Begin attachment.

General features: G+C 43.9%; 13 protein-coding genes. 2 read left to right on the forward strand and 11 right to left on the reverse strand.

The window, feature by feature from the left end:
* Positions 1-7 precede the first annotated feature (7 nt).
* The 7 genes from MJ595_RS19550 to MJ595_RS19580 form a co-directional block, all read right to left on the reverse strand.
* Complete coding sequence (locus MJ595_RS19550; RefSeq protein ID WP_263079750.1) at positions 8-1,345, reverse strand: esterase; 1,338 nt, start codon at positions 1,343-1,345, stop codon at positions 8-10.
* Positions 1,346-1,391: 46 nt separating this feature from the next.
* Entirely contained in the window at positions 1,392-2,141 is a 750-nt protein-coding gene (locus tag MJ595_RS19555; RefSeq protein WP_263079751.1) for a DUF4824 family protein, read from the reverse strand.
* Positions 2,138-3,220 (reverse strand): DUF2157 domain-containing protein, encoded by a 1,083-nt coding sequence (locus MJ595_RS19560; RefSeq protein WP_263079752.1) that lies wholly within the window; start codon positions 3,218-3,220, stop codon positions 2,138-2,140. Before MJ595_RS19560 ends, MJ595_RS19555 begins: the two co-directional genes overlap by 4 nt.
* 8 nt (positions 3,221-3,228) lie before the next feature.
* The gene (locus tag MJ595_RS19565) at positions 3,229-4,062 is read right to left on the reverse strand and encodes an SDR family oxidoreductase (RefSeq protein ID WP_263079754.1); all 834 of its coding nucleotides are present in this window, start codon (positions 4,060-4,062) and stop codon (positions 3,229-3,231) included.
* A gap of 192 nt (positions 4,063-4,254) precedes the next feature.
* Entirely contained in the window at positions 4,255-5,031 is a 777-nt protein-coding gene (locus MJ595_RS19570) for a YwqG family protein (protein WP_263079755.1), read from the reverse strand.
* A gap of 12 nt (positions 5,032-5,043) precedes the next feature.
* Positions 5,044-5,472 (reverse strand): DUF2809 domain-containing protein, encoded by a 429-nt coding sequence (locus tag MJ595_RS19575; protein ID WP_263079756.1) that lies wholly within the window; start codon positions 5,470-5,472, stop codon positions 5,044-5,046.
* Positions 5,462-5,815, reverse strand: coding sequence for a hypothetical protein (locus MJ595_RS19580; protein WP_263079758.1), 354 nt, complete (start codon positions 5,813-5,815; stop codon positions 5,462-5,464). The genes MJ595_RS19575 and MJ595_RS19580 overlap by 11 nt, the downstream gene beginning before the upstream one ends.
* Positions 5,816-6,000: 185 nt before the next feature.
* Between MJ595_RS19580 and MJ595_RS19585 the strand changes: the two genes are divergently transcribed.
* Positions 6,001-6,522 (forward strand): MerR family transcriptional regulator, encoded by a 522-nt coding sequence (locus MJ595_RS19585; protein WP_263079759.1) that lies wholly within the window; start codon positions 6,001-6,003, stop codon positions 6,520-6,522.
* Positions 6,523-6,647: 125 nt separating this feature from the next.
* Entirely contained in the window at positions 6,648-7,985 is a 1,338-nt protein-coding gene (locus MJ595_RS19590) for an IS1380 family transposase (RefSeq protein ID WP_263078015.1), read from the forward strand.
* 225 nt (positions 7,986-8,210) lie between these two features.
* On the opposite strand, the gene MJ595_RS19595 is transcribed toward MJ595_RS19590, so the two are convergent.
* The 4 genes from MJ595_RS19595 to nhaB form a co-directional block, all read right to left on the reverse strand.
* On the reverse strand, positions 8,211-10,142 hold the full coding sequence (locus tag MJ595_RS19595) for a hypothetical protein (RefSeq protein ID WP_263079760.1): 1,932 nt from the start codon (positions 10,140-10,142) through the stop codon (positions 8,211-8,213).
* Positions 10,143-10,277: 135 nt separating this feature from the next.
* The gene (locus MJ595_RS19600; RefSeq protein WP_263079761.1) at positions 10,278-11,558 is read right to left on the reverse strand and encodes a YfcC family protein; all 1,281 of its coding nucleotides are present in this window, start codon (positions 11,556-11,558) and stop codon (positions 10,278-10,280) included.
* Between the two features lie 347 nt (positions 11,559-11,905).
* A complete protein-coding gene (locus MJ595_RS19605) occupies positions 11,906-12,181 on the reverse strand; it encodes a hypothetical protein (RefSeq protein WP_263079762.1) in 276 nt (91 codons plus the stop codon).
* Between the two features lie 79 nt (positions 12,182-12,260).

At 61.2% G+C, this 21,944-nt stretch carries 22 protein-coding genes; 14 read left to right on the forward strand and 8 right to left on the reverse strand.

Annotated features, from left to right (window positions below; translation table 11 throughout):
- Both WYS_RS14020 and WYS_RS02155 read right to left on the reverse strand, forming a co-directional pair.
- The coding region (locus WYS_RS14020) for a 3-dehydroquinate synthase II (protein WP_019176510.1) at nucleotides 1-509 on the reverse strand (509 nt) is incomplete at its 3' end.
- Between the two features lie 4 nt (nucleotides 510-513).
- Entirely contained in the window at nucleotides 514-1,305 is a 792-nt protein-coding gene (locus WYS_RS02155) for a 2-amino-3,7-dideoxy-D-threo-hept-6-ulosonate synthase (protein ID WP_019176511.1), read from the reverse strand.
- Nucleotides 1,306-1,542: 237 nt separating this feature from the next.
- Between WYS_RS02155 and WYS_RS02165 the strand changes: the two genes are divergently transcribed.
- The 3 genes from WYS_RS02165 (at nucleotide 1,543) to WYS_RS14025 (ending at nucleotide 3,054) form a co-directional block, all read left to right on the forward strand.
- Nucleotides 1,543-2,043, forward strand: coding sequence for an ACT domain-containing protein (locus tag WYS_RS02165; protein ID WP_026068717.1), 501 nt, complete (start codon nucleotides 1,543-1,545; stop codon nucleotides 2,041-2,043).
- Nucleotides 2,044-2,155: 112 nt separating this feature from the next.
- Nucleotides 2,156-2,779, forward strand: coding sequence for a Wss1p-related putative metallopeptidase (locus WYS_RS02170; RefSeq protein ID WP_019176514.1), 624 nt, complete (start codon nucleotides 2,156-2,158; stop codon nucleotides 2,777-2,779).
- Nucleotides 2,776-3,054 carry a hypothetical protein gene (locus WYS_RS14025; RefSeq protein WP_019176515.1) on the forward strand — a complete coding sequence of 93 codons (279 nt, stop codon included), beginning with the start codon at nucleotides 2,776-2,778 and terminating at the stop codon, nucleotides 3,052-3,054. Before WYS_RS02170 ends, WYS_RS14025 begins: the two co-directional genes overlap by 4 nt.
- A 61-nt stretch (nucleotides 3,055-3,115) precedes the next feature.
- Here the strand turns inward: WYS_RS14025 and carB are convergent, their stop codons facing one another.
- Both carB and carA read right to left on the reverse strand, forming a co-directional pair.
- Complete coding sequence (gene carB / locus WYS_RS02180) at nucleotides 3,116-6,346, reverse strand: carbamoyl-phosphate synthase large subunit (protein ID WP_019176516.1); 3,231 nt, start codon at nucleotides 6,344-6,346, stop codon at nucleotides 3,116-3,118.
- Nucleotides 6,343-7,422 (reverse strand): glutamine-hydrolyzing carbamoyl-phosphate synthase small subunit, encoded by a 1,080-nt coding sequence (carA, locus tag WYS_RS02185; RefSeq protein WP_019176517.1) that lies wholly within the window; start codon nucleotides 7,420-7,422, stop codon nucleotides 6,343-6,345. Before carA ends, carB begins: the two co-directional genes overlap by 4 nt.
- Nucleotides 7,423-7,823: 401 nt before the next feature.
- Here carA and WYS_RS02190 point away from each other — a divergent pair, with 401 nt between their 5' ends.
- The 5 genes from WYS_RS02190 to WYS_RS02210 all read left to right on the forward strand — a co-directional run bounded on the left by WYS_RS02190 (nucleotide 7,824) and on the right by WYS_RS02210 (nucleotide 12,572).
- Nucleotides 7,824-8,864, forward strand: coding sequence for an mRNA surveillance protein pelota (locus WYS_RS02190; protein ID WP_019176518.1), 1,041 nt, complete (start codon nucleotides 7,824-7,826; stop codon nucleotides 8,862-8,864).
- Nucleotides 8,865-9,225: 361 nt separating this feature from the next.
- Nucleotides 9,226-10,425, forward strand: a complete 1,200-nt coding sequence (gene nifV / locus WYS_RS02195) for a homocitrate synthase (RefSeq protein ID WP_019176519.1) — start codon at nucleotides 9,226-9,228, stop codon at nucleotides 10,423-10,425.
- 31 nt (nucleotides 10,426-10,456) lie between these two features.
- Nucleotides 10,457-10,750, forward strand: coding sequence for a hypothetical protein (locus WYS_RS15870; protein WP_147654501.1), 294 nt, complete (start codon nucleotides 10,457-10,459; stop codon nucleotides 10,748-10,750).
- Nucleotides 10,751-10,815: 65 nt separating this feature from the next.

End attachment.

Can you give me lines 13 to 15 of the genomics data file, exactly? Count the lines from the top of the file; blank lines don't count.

* A gap of 12 nt (positions 5,032-5,043) precedes the next feature.
* Positions 5,044-5,472 (reverse strand): DUF2809 domain-containing protein, encoded by a 429-nt coding sequence (locus tag MJ595_RS19575; protein ID WP_263079756.1) that lies wholly within the window; start codon positions 5,470-5,472, stop codon positions 5,044-5,046.
* Positions 5,462-5,815, reverse strand: coding sequence for a hypothetical protein (locus MJ595_RS19580; protein WP_263079758.1), 354 nt, complete (start codon positions 5,813-5,815; stop codon positions 5,462-5,464). The genes MJ595_RS19575 and MJ595_RS19580 overlap by 11 nt, the downstream gene beginning before the upstream one ends.